Albert Pujols hit a couple of home runs Tuesday night, and he's now got the highest OPS in the American League since the middle of May. This, of course, comes after a terribly slow start that made some of us wonder if Pujols had simply lost it. Ah, but not to worry, right?
In addition to leading the league in OPS since May 15 – a span of 68 games – Pujols also leads the league in homers, RBIs, and slugging percentage and ranks fourth in batting average and on-base percentage. Kind of makes all that early speculation about whether he was suddenly washed-up seem pretty silly now, huh?
There was one small reason to think there was something wrong with Albert Pujols: his numbers. Through the 14th of May, Pujols owned a .197 batting average. More alarmingly, to me anyway: He'd drawn seven walks while striking out 18 times. This, after a whole season that saw Pujols draw only 45 unintentional walks; in his best seasons, Pujols drew around 70 unintentional walks per season.
It just seemed that, for whatever reason, Pujols was losing his ability to control the strike zone. And that the result was weak swings and poor statistics. Maybe.
I wrote as much in May, and shortly afterward was at lunch with a friend and longtime baseball observer. He didn't buy my theory. He thought it was just sample-size thing, and that Pujols would soon return to his usual ways. There certainly was some evidence for this. For one thing, Pujols had been fantastically potent in spring training. For another, he was Albert Pujols.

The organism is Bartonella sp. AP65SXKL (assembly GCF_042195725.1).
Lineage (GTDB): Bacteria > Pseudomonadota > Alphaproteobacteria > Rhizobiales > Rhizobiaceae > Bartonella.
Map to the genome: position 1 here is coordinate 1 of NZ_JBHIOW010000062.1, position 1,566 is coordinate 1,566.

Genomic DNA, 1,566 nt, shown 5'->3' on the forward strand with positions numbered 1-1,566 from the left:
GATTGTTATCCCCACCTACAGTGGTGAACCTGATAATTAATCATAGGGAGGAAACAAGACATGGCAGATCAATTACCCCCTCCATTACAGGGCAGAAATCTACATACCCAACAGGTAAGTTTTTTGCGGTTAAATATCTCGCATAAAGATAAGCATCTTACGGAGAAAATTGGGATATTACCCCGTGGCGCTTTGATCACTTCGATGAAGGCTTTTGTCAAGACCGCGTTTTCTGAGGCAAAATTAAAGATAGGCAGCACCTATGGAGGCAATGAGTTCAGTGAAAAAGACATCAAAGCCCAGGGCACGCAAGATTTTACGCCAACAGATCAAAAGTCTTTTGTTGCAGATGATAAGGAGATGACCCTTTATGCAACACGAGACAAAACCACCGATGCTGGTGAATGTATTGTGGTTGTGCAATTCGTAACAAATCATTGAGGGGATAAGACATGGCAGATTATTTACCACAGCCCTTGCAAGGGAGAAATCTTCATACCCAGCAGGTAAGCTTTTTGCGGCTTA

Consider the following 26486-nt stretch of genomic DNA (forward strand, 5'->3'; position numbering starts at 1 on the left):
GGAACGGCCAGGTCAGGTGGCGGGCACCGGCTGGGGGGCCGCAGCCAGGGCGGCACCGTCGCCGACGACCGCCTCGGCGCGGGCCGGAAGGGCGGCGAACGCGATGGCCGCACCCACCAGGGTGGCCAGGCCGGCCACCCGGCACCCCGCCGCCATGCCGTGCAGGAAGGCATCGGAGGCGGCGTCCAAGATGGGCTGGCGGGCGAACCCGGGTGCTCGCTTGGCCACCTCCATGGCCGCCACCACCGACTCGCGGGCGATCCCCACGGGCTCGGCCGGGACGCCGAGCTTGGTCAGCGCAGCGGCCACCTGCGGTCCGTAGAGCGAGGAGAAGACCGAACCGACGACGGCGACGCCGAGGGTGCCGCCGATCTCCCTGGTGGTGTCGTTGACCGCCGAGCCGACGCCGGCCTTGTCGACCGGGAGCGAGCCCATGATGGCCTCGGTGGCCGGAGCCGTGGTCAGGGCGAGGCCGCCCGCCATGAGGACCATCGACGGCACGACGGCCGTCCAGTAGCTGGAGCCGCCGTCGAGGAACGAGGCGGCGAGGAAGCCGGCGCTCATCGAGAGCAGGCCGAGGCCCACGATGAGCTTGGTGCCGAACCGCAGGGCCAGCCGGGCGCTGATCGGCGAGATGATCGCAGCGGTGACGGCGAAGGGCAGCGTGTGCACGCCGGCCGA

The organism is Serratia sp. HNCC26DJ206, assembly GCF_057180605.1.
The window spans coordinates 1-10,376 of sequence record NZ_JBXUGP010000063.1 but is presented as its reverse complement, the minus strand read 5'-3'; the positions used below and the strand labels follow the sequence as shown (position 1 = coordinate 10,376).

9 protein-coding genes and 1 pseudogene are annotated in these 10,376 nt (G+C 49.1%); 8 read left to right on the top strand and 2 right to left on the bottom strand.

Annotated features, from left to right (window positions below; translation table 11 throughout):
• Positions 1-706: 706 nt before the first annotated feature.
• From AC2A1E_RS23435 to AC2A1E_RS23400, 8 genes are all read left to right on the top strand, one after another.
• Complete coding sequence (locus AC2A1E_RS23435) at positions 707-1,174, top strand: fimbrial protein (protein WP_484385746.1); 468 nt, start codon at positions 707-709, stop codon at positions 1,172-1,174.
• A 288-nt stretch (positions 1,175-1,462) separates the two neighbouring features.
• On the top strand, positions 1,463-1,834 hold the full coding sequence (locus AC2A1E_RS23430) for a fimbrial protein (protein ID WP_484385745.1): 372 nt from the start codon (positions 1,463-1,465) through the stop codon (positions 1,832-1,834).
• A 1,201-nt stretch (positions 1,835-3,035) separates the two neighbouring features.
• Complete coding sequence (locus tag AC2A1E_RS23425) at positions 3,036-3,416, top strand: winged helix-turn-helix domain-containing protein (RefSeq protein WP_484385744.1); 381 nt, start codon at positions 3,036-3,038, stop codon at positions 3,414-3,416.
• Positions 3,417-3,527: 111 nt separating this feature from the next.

Obviously, my friend was right.
I will mention that from 2008 through '10, Pujols led the National League in OPS+ in each season, with a 184 aggregate. From 2003 through '10, his OPS+ was 177.
Since Opening Day in 2011, Pujols has a 146 OPS+. While it's pretty clear that Pujols remains an outstanding hitter, it seems nearly as clear that he's no longer the hitter he was.
Which of course shouldn't be a surprise. With the exception of Barry Bonds, hitters generally decline in their 30s. Pujols turned 32 last winter. The question really isn't whether he'll decline; it's the nature of the decline. Pujols finished last season with 12 more strikeouts than (unintentional) walks. This season, he's on pace to strike out nearly 20 more times than he walks.
More prosaically: Pujols is going to finish the season with 40-50 unintentional walks. It's difficult, though not impossible, to rank among the game's best hitters with that many unintentional walks. There was a time when you essentially couldn't pitch to Albert Pujols. He had no holes, which left pitchers trying to fool him or hit perfect spots, both of which were difficult propositions.
Now, you can pitch to Albert Pujols. He used to swing at around one-fourth of the pitches outside the strike zone; now he's swinging at roughly a third of them. That's a significant difference.
Not so long ago, Pujols was the best hitter on the planet.
Fifty-seven players have at least 1,000 plate appearances over the last two seasons. The best OPS+ among them belongs to Miguel Cabrera. Albert Pujols ranks eighth, between Carlos Beltrán and Paul Konerko. He's just not the hitter he once was. Which is perfectly natural, but might be something of a shock to the franchise that owes Pujols $218 million after this season. Good as it's become.